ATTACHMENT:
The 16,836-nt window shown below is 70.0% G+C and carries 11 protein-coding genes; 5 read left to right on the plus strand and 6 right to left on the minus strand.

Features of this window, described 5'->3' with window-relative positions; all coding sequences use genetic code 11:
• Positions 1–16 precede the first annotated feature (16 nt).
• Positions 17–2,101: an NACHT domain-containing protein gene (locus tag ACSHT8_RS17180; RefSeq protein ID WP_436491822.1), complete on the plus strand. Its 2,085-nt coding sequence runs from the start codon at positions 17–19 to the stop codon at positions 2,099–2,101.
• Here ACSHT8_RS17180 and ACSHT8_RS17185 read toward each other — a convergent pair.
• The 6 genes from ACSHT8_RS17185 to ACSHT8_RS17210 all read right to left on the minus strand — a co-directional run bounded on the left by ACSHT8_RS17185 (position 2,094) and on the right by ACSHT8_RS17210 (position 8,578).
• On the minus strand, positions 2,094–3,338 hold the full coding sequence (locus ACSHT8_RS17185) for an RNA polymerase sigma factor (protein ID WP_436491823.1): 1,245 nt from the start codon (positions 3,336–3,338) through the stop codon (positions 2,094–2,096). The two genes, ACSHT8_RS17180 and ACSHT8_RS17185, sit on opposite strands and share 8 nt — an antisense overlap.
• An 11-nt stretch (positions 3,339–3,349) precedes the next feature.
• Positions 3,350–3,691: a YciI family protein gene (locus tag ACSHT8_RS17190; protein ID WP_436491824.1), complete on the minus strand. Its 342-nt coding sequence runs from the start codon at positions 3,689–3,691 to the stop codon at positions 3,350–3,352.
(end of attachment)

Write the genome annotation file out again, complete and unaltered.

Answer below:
The 16,836-nt window shown below is 70.0% G+C and carries 11 protein-coding genes; 5 read left to right on the plus strand and 6 right to left on the minus strand.

Features of this window, described 5'->3' with window-relative positions; all coding sequences use genetic code 11:
• Positions 1–16 precede the first annotated feature (16 nt).
• Positions 17–2,101: an NACHT domain-containing protein gene (locus tag ACSHT8_RS17180; RefSeq protein ID WP_436491822.1), complete on the plus strand. Its 2,085-nt coding sequence runs from the start codon at positions 17–19 to the stop codon at positions 2,099–2,101.
• Here ACSHT8_RS17180 and ACSHT8_RS17185 read toward each other — a convergent pair.
• The 6 genes from ACSHT8_RS17185 to ACSHT8_RS17210 all read right to left on the minus strand — a co-directional run bounded on the left by ACSHT8_RS17185 (position 2,094) and on the right by ACSHT8_RS17210 (position 8,578).
• On the minus strand, positions 2,094–3,338 hold the full coding sequence (locus ACSHT8_RS17185) for an RNA polymerase sigma factor (protein ID WP_436491823.1): 1,245 nt from the start codon (positions 3,336–3,338) through the stop codon (positions 2,094–2,096). The two genes, ACSHT8_RS17180 and ACSHT8_RS17185, sit on opposite strands and share 8 nt — an antisense overlap.
• An 11-nt stretch (positions 3,339–3,349) precedes the next feature.
• Positions 3,350–3,691: a YciI family protein gene (locus tag ACSHT8_RS17190; protein ID WP_436491824.1), complete on the minus strand. Its 342-nt coding sequence runs from the start codon at positions 3,689–3,691 to the stop codon at positions 3,350–3,352.